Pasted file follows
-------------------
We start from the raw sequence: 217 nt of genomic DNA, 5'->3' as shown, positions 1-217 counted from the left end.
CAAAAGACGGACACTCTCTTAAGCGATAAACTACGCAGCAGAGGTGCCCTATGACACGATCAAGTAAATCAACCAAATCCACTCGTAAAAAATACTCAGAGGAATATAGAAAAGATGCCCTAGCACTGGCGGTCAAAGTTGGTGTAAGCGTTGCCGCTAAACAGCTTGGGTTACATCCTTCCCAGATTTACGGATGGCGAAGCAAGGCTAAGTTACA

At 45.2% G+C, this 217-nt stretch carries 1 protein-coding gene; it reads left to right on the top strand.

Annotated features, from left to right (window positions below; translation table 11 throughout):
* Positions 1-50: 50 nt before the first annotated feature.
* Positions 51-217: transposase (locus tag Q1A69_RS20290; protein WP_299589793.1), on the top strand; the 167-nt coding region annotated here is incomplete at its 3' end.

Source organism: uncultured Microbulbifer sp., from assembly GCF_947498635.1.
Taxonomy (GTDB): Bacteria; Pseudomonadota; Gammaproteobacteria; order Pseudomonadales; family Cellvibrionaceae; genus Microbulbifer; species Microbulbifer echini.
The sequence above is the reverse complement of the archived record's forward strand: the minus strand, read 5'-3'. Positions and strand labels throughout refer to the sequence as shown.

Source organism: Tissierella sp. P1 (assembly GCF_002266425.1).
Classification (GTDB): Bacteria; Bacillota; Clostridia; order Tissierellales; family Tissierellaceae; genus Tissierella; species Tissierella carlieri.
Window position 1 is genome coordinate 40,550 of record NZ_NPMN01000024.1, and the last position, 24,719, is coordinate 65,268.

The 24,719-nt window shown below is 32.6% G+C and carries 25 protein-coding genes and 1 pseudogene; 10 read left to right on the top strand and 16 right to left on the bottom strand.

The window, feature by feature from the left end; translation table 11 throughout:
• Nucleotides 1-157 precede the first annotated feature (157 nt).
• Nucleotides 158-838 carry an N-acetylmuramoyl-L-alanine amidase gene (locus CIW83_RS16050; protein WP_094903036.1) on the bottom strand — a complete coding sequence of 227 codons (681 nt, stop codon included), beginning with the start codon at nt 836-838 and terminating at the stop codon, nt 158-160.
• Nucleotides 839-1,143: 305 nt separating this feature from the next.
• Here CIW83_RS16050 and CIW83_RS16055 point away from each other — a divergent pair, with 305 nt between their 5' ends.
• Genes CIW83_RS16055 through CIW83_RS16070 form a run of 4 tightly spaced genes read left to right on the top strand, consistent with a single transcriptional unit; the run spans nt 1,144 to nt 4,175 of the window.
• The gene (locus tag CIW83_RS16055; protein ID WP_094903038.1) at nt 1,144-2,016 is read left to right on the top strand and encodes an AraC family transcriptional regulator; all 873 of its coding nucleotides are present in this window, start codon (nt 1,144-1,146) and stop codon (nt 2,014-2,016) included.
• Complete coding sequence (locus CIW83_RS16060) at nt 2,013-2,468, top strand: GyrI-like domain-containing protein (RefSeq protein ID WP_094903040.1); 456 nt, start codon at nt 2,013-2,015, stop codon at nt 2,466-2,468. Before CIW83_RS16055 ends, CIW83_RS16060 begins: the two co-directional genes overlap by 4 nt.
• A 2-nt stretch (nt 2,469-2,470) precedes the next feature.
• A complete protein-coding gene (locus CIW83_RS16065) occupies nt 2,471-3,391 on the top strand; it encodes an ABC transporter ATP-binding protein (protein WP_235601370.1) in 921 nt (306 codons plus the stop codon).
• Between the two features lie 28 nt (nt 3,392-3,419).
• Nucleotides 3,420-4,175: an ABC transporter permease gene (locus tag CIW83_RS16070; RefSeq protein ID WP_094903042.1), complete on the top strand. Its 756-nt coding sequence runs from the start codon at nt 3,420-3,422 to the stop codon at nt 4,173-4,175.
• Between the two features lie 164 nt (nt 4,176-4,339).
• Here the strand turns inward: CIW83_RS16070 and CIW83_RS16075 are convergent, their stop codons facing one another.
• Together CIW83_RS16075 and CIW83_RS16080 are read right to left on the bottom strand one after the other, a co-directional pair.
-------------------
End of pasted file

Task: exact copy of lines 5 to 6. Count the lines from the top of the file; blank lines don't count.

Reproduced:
* Positions 1-50: 50 nt before the first annotated feature.
* Positions 51-217: transposase (locus tag Q1A69_RS20290; protein WP_299589793.1), on the top strand; the 167-nt coding region annotated here is incomplete at its 3' end.